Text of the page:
Three-Level Stacked Roundabout Interchange

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Three-Level Stacked Roundabout interchange

Cheaper than a row of run-down terraces in the path of a planned motorway, and about as cheerful, the stacked roundabout is the blight of four-way junctions everywhere. Everything about it screams "we spent money elsewhere", and there are only a notable few locations where these things can actually handle the traffic flows. They work best where a motorway crosses a fairly important A-road, but whoever first placed one to connect two motorways needs a good slap. They are, of course, the bigger brother of the standard Roundabout Interchange - basically both directions get a flyover. The contrast between the success of the two types is marked.

Where to spot them

Look for the traffic jams.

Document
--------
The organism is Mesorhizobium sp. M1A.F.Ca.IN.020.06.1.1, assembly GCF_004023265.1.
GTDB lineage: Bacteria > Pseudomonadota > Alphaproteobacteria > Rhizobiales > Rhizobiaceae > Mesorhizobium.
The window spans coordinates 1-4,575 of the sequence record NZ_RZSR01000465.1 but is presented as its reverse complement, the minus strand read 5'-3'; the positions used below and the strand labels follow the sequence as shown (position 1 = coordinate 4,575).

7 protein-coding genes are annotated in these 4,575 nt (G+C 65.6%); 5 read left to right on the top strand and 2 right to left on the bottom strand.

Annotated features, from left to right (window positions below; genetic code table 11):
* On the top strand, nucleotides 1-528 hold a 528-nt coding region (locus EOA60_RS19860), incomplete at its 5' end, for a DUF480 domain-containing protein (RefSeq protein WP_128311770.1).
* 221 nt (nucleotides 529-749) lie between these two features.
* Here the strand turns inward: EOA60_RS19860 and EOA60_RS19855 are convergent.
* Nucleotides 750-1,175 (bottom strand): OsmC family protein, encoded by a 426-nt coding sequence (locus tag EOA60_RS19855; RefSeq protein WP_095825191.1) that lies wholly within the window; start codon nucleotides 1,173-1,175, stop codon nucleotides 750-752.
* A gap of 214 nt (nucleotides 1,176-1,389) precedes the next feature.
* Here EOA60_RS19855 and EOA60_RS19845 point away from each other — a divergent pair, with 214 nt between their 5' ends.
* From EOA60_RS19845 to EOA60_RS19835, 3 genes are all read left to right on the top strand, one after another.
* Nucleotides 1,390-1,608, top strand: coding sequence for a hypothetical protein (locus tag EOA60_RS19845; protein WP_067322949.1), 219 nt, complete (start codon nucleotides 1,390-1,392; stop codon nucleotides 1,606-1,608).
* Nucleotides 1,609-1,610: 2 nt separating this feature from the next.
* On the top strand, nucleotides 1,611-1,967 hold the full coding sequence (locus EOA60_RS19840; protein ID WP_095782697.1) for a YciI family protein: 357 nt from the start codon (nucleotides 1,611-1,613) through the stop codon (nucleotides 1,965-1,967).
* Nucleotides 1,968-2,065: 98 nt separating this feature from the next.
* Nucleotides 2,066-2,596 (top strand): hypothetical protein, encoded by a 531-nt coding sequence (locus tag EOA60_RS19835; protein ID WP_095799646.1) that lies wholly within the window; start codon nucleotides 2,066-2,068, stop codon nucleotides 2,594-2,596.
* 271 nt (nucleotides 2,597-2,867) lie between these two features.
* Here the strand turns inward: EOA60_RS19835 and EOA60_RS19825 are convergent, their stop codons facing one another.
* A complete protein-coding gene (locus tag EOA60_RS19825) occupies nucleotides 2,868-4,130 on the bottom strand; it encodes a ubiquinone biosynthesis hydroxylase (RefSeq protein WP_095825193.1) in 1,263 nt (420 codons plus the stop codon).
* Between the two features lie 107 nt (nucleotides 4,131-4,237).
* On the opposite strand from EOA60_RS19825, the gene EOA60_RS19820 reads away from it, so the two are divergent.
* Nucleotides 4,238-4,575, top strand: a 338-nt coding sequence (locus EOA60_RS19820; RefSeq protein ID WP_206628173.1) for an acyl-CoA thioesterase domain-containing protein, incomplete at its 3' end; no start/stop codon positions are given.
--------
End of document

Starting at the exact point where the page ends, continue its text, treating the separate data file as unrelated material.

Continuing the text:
• M1/M62
  • M1/A52
  • M60/M62/M66
  • A1(M)/M18
  • M25/A3
  • M6/M65
  • M61/M65

Advantages

Disadvantages

Variations

Most variations that are found on this type of junction are through efforts to increase the capacity of the damned things.

The usual start point is to add traffic lights at every entry point. If (when) this fails to halt the problem, the usual strategy is to add left-turn lanes bypassing the roundabout, and in desperate cases, widen the circulatory carriageway (expensive because of bridge widenings). Simster Interchange's roundabout has reached six lanes now, which is double the width of any carriageway passing through.

A few desperate cases require more action. Lofthouse Interchange has had new sliproads tunneled underneath it at great expense; the A2/M25 junction will be having new elevated sliproads in two directions added in the near future.

The most exciting variant is at Great Barr, which is just mad.